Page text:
Thus, the role of leader is not about to change the lazy people in hard working ones. It is rather directed towards the existing power of more worthy goals. People do not suffer from inactivity and boredom. They are generally satisfied with the boss, who can teach them how to enjoy their work, or with a teacher who knows how to instill in students love for learning, making smooth passes, each schooling day.

Lazy B Ranch Ranch is 260 square miles of land on the border of New Mexico and Arizona. It is owned by Day’s family since 1881. When Harry and Ada Mae Day was about to give birth to her first child, she went to the hospital in a distance of about 200 miles of El Paso. Their life was not easy. In a three-bedroom house built of sun-dried bricks, there was no running water or electricity. In the area there was no school. One would think that the prospects for the intellectual development of their daughter Sandra in such a reduced environment would be rather dull draw.
But Harry and Ada Mae were dreamers and would not allow their setting to limit them in any way. After the death of his father Harry took over the farm instead of starting his studies at Stanford University, but never lost hope that one day his daughter will be there to study. Ada Mae subscribed to newspapers and magazines such as Vogue and The New Yorker.  When Sandra was over four years old, the mother began to teach child at home by Calvert, and then arranged that the girl went to the best schools. Sandra’s brother Alan told me that during some years the whole family got into the car and set off on a trips to the capitals of the states west of the Mississippi. “We have visited all the most interesting places, but in the end we had to return home.”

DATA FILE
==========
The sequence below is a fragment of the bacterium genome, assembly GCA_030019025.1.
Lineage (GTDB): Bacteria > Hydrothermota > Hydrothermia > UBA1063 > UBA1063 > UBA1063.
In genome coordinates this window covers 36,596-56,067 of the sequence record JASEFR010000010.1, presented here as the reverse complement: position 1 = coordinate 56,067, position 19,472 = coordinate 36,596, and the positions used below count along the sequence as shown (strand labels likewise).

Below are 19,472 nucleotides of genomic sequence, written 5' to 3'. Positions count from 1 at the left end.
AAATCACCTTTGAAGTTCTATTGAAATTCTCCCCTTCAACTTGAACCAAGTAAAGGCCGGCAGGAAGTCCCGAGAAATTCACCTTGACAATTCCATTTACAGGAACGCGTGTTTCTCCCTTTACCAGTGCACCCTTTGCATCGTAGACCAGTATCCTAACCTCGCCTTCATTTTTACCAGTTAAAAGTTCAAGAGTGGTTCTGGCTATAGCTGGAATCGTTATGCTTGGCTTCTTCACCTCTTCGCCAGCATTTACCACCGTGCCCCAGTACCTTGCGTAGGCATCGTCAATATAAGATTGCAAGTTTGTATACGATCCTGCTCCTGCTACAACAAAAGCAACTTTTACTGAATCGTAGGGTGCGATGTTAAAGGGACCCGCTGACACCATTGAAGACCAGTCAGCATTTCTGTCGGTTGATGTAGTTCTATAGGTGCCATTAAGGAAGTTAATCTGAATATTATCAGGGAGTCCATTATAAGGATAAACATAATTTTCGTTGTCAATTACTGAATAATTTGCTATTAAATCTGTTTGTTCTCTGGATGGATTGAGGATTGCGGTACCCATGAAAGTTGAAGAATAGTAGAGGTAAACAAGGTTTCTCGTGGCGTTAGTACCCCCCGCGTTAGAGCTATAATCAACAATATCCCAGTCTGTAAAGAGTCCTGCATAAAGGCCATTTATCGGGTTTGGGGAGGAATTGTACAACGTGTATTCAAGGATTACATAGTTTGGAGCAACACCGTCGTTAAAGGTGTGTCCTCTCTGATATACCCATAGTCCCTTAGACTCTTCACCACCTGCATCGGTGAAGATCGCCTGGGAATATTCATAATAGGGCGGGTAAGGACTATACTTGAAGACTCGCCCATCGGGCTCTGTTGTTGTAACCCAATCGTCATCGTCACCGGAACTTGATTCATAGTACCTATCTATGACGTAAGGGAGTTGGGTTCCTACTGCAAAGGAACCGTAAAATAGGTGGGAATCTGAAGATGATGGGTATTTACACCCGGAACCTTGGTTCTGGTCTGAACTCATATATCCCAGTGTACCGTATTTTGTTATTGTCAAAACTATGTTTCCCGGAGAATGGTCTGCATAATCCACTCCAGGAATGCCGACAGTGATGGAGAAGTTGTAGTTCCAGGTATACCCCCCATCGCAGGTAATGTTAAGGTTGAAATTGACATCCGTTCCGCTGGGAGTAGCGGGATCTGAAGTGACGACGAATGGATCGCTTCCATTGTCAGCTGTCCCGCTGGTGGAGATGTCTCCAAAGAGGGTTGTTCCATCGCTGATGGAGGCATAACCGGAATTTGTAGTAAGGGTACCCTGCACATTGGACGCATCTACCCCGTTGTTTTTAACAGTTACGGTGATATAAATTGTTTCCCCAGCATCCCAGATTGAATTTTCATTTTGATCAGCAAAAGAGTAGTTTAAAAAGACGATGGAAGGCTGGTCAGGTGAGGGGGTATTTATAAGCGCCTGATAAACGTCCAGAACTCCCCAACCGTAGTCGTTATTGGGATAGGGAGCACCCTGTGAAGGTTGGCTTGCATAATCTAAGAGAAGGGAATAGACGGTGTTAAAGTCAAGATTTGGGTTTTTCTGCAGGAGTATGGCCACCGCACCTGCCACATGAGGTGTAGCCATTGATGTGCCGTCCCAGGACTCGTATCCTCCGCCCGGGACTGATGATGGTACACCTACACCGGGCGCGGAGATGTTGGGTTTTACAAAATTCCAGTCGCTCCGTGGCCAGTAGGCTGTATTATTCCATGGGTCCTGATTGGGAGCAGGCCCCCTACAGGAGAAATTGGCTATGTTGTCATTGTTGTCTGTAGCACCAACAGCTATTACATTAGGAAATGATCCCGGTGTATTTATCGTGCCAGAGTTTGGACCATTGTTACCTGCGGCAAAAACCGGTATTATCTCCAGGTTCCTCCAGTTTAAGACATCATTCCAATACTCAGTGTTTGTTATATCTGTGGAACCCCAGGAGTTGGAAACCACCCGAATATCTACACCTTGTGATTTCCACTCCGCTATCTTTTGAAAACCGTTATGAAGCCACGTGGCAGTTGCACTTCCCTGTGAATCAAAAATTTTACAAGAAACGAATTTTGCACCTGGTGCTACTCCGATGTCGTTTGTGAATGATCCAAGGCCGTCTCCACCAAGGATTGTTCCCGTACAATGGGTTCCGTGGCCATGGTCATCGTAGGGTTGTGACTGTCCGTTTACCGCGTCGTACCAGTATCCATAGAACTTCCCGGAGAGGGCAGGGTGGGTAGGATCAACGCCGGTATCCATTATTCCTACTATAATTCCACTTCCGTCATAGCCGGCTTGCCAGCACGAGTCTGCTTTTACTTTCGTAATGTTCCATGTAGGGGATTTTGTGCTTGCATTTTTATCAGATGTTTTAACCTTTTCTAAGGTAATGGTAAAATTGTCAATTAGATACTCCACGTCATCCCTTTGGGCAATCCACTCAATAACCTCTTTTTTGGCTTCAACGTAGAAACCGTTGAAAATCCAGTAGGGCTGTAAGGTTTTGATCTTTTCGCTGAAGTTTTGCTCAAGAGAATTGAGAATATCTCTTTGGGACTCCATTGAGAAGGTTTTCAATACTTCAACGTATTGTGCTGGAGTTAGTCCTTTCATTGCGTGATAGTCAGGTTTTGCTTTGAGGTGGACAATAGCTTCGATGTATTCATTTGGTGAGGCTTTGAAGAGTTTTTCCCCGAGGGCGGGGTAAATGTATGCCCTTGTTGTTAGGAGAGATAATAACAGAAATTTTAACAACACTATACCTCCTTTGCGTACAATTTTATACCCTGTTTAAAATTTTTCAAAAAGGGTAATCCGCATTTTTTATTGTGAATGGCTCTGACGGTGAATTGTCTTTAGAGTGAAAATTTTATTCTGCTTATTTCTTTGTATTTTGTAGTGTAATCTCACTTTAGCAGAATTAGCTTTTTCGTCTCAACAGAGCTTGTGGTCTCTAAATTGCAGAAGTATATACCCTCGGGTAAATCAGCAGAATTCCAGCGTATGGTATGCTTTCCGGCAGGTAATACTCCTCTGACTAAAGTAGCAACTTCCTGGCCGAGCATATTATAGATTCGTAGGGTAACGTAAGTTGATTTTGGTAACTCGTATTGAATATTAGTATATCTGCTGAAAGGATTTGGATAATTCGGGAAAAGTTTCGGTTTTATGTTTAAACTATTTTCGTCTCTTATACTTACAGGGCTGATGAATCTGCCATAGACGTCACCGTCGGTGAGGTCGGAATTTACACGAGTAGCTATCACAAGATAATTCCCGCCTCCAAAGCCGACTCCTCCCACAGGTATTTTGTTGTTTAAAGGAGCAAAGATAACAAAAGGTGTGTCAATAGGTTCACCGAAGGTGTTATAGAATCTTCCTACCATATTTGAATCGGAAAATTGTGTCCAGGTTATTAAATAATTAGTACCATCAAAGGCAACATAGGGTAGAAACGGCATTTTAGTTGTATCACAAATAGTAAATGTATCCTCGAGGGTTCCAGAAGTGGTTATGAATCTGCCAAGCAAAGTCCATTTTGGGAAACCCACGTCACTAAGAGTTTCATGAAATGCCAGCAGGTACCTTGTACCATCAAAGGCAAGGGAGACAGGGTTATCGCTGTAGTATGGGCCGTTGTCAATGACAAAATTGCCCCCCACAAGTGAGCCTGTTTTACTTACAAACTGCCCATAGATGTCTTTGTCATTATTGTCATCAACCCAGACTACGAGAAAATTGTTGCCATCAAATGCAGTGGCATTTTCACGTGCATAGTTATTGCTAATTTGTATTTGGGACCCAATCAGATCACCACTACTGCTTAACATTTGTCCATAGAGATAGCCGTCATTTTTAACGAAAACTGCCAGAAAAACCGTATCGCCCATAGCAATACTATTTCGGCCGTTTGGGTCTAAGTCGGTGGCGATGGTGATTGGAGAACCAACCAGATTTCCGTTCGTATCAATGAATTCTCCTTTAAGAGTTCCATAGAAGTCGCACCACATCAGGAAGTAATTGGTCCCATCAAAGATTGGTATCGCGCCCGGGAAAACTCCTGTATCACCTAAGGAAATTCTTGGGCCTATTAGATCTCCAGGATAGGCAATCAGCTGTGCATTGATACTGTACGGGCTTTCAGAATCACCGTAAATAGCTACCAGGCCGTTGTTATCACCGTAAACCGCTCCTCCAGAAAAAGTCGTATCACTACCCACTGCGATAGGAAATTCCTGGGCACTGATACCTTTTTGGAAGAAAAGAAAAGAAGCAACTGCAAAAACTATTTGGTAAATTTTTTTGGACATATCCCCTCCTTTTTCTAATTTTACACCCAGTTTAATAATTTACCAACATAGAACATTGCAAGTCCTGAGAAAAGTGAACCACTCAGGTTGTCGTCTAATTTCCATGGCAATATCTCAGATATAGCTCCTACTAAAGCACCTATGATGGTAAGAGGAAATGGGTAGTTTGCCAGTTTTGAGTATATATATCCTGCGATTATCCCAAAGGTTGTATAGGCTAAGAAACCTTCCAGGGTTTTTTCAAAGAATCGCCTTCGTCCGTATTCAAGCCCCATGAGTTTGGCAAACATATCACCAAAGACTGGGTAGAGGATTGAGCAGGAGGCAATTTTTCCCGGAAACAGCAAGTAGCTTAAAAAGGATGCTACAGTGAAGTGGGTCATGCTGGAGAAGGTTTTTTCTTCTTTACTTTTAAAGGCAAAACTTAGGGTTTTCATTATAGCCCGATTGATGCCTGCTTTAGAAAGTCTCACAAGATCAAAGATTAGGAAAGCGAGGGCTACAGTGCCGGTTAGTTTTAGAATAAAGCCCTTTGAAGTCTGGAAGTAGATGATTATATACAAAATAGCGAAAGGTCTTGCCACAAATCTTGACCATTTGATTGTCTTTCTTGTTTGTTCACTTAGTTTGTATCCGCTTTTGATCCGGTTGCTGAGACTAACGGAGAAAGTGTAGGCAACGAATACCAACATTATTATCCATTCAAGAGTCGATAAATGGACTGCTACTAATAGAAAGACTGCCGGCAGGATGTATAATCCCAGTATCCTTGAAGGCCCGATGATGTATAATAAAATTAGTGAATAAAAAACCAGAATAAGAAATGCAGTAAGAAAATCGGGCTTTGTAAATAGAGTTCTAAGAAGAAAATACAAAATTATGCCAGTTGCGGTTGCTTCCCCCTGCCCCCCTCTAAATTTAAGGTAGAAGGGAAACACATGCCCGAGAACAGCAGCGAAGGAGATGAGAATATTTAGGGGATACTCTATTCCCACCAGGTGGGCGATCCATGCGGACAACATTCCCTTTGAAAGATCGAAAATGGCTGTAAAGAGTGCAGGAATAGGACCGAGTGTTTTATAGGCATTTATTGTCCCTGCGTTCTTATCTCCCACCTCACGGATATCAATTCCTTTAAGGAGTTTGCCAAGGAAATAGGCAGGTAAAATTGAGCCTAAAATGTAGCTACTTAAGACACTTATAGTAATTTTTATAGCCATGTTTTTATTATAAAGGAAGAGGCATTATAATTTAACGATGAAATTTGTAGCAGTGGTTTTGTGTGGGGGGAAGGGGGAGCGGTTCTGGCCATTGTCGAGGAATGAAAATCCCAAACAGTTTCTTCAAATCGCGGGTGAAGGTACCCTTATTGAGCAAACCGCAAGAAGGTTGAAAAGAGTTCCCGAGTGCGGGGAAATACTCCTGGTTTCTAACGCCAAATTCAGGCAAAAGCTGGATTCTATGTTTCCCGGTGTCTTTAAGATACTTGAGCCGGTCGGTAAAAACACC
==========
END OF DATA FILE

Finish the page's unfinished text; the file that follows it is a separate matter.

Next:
Sandra began her studies at Stanford, then graduated from the faculty of law and eventually became the first judge of the Supreme Court of the United States.
To the swearing ceremony came whole Day’s family. During the ceremony, Alan carefully watched as his sister put on a toga and then approached the place where she sat among the other judges. Sandra looked around, saw her loved ones, looked at them and her eyes flooded with tears.

What makes a woman like Sandra Day O’Connor to achieve so much? Intelligence – certainly yes. And a lot of inner stubbornness. But the success is the work of a strong woman from a small ranch, when she red books to children for hours. It is also thanks to the parents of children to show them different places worthy of interest.

At this point I must categorically state that I do not want to talk here about manipulation. In the past decade I spent my time on a lots of books that teach you how to take the lead with intimidation and walking “after the corpses” of the subordinates. If you are looking for this kind of advice, then buying such a books is just loss of money. You will learn from it how to bend others to your own needs. But my books talk about motivation, not manipulation. The difference is clear. Manipulator is the one who urges people to do what its best for him. Inspirer is the one who sets goals beneficial to both sides, and then combines the efforts of a very efficient, highly moral partnership to achieve these objectives.

By Alan Loy McGinnis (excerpt/1933-2005 Christian psychotherapist)

His other published works:

• The secret to promote other people
• How to make others believe in their own strength?
• Failure is the mother of success
• How to be a better manager?
• Inspirational quotations of famous people
• Do something different than ever before!